This tactile model of a carbon atom is a good example. By tagging this content with accessibility metadata tags, a search engine can pick out just the objects that are tactile objects, making this valuable accessible content easily discoverable.
Search for it yourself: We have a library of accessible content and a Google custom search engine available. The links below will execute searches so that you can see realtime results. Gustav Knape, the creator of this example, has been researching the potential uses of 3D printing in classrooms for blind students with promising results. His graduate thesis, found in Swedish here , investigates the results of using 3D printed models with an eleven-year-old and thirteen-year-old student in classes with sighted children.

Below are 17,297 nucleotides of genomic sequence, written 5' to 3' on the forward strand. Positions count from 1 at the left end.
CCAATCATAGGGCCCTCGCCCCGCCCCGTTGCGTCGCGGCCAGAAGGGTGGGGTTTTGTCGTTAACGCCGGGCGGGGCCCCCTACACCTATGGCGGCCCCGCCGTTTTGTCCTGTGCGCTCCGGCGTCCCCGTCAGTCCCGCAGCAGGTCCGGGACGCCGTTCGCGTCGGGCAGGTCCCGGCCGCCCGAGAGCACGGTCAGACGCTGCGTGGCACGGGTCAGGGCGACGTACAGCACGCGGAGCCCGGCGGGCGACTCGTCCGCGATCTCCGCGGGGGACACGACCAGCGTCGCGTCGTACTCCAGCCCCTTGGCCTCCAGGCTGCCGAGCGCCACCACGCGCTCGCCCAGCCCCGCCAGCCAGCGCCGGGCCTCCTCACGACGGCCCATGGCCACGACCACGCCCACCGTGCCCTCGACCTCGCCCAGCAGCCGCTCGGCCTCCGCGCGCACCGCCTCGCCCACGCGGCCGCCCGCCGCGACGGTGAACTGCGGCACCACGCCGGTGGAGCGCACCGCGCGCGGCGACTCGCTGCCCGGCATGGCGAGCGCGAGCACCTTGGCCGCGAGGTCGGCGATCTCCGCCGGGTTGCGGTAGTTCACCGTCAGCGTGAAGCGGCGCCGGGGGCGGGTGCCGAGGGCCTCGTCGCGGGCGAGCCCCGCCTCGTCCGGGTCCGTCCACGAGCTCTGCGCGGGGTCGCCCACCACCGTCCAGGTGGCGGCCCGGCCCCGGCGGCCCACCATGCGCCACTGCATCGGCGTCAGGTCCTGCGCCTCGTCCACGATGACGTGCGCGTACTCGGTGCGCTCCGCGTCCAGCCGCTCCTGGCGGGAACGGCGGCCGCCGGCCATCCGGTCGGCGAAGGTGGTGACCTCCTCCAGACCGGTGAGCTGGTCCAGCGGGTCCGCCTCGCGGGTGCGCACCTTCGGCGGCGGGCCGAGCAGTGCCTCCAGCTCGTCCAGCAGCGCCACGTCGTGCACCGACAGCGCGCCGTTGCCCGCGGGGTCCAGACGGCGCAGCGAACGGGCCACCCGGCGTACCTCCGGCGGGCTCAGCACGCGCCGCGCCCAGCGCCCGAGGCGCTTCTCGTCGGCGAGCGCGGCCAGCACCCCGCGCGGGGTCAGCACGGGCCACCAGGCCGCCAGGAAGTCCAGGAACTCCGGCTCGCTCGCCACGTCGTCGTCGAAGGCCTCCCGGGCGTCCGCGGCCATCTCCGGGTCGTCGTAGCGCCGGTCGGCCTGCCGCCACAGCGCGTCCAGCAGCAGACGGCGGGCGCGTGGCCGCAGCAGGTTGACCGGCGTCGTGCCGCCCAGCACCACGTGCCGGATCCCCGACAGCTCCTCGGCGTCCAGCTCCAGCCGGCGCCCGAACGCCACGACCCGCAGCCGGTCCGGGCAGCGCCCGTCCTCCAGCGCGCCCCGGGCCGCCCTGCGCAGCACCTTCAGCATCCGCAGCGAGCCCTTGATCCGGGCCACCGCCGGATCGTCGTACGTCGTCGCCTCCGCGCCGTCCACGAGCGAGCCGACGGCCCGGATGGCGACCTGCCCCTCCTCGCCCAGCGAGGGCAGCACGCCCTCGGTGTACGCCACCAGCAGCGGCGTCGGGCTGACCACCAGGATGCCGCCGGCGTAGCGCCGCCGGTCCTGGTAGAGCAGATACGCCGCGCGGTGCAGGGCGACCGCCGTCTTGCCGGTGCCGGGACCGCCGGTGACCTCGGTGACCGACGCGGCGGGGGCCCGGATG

Below is a short abstract of the work in English. They are instead given tactile pictures which can be time consuming and hard to interpret and some images are not even possible to form into a tactile picture.
The teachers were asked before about ideas and what they thought could be useful and the models were later 3D-printed at Lund University. After the test period, the teachers and students were interviewed about the experienced value of having 3D-printed models as an education aid. They were all positive of in some way incorporating 3D-printed models in their teaching of the visually impaired children in the future. Makerbot has also ran a blog entry about a retired biologist who has been creating 3D versions of images to improve learning for the visually impaired.
How we did it: In order to make this more easily discoverable, we have discussed adding accessibility metadata tags. With this in mind, there were a few challenges. First, I wanted to show that the overhead of tagging, especially with the minimum set, is small. The tags below declare that this is an object, give its name, and then describe its accessibility: